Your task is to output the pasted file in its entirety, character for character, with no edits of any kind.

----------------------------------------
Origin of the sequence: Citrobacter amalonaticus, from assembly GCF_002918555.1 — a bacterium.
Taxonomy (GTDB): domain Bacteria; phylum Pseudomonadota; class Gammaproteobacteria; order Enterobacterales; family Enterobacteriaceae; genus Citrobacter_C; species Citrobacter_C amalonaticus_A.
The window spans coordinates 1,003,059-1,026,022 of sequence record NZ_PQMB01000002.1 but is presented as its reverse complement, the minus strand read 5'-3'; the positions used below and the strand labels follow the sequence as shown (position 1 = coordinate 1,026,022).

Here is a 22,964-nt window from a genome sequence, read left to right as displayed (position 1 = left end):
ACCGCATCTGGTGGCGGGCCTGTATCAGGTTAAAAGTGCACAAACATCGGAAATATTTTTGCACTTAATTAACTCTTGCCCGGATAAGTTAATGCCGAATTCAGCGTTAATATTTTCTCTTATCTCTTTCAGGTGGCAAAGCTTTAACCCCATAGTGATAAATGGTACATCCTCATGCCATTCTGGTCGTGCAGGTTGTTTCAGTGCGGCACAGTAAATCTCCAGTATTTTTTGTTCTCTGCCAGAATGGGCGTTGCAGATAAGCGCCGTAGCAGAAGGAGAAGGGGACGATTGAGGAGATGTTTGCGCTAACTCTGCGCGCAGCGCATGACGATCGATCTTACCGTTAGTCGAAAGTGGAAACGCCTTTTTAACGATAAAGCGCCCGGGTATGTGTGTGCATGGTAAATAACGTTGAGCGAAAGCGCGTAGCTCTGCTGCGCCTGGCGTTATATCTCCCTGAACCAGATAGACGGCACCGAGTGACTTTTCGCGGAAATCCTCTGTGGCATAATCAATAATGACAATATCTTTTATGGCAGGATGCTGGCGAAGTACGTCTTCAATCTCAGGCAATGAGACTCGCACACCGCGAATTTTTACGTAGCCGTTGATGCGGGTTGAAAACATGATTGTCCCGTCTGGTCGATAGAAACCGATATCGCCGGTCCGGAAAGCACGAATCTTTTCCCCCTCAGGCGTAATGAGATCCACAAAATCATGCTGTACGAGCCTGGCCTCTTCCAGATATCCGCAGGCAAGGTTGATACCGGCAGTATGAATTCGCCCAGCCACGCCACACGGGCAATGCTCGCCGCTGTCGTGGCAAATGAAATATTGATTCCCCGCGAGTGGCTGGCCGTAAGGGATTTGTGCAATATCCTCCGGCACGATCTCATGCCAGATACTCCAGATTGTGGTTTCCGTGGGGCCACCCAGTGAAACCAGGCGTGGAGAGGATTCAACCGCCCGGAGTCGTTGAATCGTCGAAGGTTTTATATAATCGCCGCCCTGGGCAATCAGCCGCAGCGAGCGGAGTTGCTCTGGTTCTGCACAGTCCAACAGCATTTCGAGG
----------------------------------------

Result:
Origin of the sequence: Citrobacter amalonaticus, from assembly GCF_002918555.1 — a bacterium.
Taxonomy (GTDB): domain Bacteria; phylum Pseudomonadota; class Gammaproteobacteria; order Enterobacterales; family Enterobacteriaceae; genus Citrobacter_C; species Citrobacter_C amalonaticus_A.
The window spans coordinates 1,003,059-1,026,022 of sequence record NZ_PQMB01000002.1 but is presented as its reverse complement, the minus strand read 5'-3'; the positions used below and the strand labels follow the sequence as shown (position 1 = coordinate 1,026,022).

Here is a 22,964-nt window from a genome sequence, read left to right as displayed (position 1 = left end):
ACCGCATCTGGTGGCGGGCCTGTATCAGGTTAAAAGTGCACAAACATCGGAAATATTTTTGCACTTAATTAACTCTTGCCCGGATAAGTTAATGCCGAATTCAGCGTTAATATTTTCTCTTATCTCTTTCAGGTGGCAAAGCTTTAACCCCATAGTGATAAATGGTACATCCTCATGCCATTCTGGTCGTGCAGGTTGTTTCAGTGCGGCACAGTAAATCTCCAGTATTTTTTGTTCTCTGCCAGAATGGGCGTTGCAGATAAGCGCCGTAGCAGAAGGAGAAGGGGACGATTGAGGAGATGTTTGCGCTAACTCTGCGCGCAGCGCATGACGATCGATCTTACCGTTAGTCGAAAGTGGAAACGCCTTTTTAACGATAAAGCGCCCGGGTATGTGTGTGCATGGTAAATAACGTTGAGCGAAAGCGCGTAGCTCTGCTGCGCCTGGCGTTATATCTCCCTGAACCAGATAGACGGCACCGAGTGACTTTTCGCGGAAATCCTCTGTGGCATAATCAATAATGACAATATCTTTTATGGCAGGATGCTGGCGAAGTACGTCTTCAATCTCAGGCAATGAGACTCGCACACCGCGAATTTTTACGTAGCCGTTGATGCGGGTTGAAAACATGATTGTCCCGTCTGGTCGATAGAAACCGATATCGCCGGTCCGGAAAGCACGAATCTTTTCCCCCTCAGGCGTAATGAGATCCACAAAATCATGCTGTACGAGCCTGGCCTCTTCCAGATATCCGCAGGCAAGGTTGATACCGGCAGTATGAATTCGCCCAGCCACGCCACACGGGCAATGCTCGCCGCTGTCGTGGCAAATGAAATATTGATTCCCCGCGAGTGGCTGGCCGTAAGGGATTTGTGCAATATCCTCCGGCACGATCTCATGCCAGATACTCCAGATTGTGGTTTCCGTGGGGCCACCCAGTGAAACCAGGCGTGGAGAGGATTCAACCGCCCGGAGTCGTTGAATCGTCGAAGGTTTTATATAATCGCCGCCCTGGGCAATCAGCCGCAGCGAGCGGAGTTGCTCTGGTTCTGCACAGTCCAACAGCATTTCGAGG